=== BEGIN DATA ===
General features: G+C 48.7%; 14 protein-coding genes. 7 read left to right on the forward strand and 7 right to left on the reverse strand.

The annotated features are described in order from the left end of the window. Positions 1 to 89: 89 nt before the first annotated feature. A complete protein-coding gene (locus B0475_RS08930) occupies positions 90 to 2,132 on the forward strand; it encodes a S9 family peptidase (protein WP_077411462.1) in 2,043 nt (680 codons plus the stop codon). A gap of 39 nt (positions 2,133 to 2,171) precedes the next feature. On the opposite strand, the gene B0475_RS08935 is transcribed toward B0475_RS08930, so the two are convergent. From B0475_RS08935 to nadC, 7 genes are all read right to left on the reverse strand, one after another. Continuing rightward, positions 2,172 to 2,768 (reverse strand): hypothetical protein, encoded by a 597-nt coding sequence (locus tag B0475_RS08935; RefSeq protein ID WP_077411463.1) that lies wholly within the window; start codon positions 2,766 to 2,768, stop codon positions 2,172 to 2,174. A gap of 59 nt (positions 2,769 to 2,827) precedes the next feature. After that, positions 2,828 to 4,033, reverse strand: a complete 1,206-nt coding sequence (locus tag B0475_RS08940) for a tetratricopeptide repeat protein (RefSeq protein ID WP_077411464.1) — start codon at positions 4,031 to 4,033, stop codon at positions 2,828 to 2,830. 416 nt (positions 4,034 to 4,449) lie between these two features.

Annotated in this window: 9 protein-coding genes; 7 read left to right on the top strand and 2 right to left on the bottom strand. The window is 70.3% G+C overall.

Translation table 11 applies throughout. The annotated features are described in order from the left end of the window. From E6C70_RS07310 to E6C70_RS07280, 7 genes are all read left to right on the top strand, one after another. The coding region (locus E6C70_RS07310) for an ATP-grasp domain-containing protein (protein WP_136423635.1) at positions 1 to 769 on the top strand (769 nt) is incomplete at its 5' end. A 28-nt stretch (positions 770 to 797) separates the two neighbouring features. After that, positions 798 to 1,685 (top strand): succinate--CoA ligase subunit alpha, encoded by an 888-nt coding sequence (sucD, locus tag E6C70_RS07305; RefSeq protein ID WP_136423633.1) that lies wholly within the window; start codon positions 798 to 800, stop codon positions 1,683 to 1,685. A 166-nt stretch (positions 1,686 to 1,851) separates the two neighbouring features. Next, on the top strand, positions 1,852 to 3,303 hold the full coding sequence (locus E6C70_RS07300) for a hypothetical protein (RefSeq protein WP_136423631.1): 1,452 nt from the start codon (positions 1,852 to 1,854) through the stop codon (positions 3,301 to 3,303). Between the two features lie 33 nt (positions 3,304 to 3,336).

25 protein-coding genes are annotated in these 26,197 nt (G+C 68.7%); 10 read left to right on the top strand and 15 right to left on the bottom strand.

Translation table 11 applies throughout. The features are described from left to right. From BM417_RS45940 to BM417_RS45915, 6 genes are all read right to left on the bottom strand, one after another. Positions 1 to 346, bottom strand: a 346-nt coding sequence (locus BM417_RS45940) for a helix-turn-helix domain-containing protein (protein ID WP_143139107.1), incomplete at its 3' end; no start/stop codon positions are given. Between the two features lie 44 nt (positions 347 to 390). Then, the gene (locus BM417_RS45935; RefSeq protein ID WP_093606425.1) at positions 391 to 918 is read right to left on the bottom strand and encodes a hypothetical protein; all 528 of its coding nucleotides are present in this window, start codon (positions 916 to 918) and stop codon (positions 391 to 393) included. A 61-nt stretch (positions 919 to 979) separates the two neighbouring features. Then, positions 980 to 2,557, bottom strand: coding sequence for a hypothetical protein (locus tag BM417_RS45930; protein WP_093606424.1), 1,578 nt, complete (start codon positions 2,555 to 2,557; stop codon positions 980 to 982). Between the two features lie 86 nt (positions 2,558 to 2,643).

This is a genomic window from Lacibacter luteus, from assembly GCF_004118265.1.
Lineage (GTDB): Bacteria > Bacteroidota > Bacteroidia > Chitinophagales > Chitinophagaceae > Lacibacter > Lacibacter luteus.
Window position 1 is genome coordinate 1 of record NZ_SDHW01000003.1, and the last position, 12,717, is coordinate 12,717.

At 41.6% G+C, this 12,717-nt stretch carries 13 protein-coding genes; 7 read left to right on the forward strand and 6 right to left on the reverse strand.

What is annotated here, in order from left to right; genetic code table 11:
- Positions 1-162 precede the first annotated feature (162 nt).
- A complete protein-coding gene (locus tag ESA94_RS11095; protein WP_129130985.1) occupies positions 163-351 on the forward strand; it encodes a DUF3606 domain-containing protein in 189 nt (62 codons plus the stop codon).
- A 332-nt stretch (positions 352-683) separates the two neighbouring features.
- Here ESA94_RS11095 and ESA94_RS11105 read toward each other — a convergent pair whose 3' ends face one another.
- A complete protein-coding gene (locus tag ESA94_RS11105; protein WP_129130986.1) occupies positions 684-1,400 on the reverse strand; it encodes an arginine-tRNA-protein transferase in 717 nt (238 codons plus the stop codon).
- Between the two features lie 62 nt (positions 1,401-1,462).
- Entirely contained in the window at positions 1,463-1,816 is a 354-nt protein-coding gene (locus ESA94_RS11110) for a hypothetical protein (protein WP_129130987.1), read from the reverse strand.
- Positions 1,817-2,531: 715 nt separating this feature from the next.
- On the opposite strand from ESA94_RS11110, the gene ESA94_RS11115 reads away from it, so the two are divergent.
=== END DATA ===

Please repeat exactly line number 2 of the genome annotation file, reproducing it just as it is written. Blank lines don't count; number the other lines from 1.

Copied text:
The annotated features are described in order from the left end of the window. Positions 1 to 89: 89 nt before the first annotated feature. A complete protein-coding gene (locus B0475_RS08930) occupies positions 90 to 2,132 on the forward strand; it encodes a S9 family peptidase (protein WP_077411462.1) in 2,043 nt (680 codons plus the stop codon). A gap of 39 nt (positions 2,133 to 2,171) precedes the next feature. On the opposite strand, the gene B0475_RS08935 is transcribed toward B0475_RS08930, so the two are convergent. From B0475_RS08935 to nadC, 7 genes are all read right to left on the reverse strand, one after another. Continuing rightward, positions 2,172 to 2,768 (reverse strand): hypothetical protein, encoded by a 597-nt coding sequence (locus tag B0475_RS08935; RefSeq protein ID WP_077411463.1) that lies wholly within the window; start codon positions 2,766 to 2,768, stop codon positions 2,172 to 2,174. A gap of 59 nt (positions 2,769 to 2,827) precedes the next feature. After that, positions 2,828 to 4,033, reverse strand: a complete 1,206-nt coding sequence (locus tag B0475_RS08940) for a tetratricopeptide repeat protein (RefSeq protein ID WP_077411464.1) — start codon at positions 4,031 to 4,033, stop codon at positions 2,828 to 2,830. 416 nt (positions 4,034 to 4,449) lie between these two features.